Over the last decades, the world population has become increasingly mobile, with travel and tourism becoming a part of more people’s lives than ever. Until the global COVID-19 pandemic the number of international travellers had continued to grow, and was expected to reach 1.8 billion by 2030.1
Similarly, domestic travel has become more frequent and increasingly accessible to many. Unfortunately, at the same time, the sexual exploitation of children in the context of travel and tourism (SECTT) has continued to thrive globally, with child sex offenders using the infrastructure of the industry, increasingly combined with online technologies, to commit their crimes.
There is no doubt that the international response to the COVID-19 pandemic in early 2020 had a massive impact on the travel and tourism industry. Postpandemic tourism restarted with domestic travel, and will increasingly use technology along with new travel and tourism products. It is crucial to capitalise on the progress to fight sexual exploitation of children that has been made in recent years by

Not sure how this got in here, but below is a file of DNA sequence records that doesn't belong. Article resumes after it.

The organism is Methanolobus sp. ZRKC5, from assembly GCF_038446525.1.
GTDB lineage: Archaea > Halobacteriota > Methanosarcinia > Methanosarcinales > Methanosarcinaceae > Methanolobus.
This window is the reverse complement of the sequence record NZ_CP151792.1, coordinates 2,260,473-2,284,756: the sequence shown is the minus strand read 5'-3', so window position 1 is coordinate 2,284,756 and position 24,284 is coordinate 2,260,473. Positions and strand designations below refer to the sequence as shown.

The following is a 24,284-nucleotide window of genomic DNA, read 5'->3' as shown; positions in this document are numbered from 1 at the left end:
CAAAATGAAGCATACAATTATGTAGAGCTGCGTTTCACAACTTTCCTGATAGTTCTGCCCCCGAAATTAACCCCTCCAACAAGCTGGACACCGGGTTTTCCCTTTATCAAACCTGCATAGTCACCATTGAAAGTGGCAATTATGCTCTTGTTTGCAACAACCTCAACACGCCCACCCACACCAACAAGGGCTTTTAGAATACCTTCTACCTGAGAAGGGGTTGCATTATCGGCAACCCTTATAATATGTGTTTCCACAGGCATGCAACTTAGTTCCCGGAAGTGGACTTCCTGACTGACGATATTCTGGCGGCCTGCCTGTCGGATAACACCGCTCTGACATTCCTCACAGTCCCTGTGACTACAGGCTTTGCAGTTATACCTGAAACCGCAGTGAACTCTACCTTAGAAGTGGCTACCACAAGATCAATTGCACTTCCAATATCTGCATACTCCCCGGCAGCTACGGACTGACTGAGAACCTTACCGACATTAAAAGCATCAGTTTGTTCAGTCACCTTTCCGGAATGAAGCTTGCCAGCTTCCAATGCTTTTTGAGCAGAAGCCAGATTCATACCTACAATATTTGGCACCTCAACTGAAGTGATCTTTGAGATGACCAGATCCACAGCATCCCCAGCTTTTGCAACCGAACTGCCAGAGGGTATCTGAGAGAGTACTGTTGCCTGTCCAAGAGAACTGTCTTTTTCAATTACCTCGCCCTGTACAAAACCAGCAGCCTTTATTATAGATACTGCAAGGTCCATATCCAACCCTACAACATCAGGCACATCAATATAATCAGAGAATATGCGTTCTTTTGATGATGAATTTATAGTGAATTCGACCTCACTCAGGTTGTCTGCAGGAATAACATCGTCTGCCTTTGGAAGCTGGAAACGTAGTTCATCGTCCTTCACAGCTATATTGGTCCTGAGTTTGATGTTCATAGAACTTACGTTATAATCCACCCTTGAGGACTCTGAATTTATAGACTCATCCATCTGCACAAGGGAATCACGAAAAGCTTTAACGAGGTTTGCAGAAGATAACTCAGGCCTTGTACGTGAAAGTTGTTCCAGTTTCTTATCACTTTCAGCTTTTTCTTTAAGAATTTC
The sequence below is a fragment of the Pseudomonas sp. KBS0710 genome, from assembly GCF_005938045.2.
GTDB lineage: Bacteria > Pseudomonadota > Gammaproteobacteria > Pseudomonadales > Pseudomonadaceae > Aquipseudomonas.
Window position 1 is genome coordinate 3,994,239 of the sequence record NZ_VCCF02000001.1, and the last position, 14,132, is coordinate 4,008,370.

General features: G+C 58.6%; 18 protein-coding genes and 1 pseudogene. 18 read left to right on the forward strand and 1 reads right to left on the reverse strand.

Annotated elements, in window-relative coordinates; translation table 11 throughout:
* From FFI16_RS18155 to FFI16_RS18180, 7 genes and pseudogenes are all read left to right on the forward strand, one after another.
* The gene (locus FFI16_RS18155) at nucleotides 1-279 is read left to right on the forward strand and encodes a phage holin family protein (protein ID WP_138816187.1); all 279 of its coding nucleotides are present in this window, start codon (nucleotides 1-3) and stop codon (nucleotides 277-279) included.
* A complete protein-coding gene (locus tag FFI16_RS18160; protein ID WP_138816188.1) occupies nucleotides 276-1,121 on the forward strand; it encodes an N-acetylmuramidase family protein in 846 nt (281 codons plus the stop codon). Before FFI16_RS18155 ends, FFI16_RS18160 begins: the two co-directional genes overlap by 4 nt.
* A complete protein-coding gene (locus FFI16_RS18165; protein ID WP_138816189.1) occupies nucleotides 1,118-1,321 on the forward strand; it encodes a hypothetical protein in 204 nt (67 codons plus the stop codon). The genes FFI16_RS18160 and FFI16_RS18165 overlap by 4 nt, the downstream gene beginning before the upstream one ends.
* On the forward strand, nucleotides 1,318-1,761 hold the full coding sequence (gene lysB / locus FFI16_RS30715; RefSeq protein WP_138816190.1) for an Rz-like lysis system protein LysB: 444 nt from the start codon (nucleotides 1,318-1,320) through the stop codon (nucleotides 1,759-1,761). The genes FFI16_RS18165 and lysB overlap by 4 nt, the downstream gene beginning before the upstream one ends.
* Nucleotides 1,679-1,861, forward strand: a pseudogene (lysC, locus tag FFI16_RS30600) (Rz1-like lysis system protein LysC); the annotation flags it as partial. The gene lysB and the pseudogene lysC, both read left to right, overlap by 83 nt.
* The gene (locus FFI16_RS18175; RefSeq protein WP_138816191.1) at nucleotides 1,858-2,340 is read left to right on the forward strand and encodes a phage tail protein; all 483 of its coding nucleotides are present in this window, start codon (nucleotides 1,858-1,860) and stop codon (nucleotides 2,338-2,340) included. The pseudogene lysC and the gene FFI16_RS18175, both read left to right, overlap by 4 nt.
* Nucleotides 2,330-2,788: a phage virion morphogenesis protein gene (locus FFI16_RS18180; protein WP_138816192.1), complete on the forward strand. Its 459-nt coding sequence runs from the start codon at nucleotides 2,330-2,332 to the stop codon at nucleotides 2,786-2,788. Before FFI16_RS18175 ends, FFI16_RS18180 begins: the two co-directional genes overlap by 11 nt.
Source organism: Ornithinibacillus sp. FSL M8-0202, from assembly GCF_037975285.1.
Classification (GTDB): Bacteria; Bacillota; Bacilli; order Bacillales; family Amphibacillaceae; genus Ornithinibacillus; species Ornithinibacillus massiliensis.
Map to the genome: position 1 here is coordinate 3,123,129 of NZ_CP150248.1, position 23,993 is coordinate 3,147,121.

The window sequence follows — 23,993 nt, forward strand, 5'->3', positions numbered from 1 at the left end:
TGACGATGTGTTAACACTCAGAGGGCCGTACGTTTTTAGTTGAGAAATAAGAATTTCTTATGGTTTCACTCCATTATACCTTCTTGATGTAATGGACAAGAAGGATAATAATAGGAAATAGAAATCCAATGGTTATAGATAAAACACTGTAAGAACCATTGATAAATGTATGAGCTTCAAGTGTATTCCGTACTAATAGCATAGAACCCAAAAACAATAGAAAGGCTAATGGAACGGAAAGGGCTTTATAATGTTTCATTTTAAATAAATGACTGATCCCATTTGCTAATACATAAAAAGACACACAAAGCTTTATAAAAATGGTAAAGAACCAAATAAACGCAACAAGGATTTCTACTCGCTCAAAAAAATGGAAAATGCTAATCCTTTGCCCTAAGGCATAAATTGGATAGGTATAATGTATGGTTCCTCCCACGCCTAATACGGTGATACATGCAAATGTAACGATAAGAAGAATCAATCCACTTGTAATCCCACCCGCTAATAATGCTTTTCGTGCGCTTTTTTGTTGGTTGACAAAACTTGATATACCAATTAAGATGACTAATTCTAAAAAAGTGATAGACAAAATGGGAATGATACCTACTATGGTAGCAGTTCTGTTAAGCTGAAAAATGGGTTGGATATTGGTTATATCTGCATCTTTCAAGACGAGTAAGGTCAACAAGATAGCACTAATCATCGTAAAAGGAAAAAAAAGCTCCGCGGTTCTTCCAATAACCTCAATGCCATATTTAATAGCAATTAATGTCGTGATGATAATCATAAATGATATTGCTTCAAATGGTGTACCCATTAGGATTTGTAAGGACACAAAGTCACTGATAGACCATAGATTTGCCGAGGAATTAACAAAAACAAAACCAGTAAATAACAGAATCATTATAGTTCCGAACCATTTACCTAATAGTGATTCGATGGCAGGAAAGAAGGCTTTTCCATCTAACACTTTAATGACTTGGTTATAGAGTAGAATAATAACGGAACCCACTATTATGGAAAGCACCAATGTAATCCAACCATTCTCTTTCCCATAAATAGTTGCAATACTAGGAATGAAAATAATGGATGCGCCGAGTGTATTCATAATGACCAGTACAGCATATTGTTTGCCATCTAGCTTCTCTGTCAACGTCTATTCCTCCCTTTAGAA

adequately addressing SECTT during the recovery of the travel and tourism industry.
Tackling SECTT has always been at the heart of ECPAT International’s mandate. It has been thirty
years since the first steps against sexual exploitation of children (SEC) were taken – notably as part of the first campaign to protect Asian children from travelling child sex offenders that officially launched
the work of ECPAT International. This Summary Paper outlines key trends and priority areas of
work that ECPAT International considers to be integral in fighting SECTT and addressing children’s
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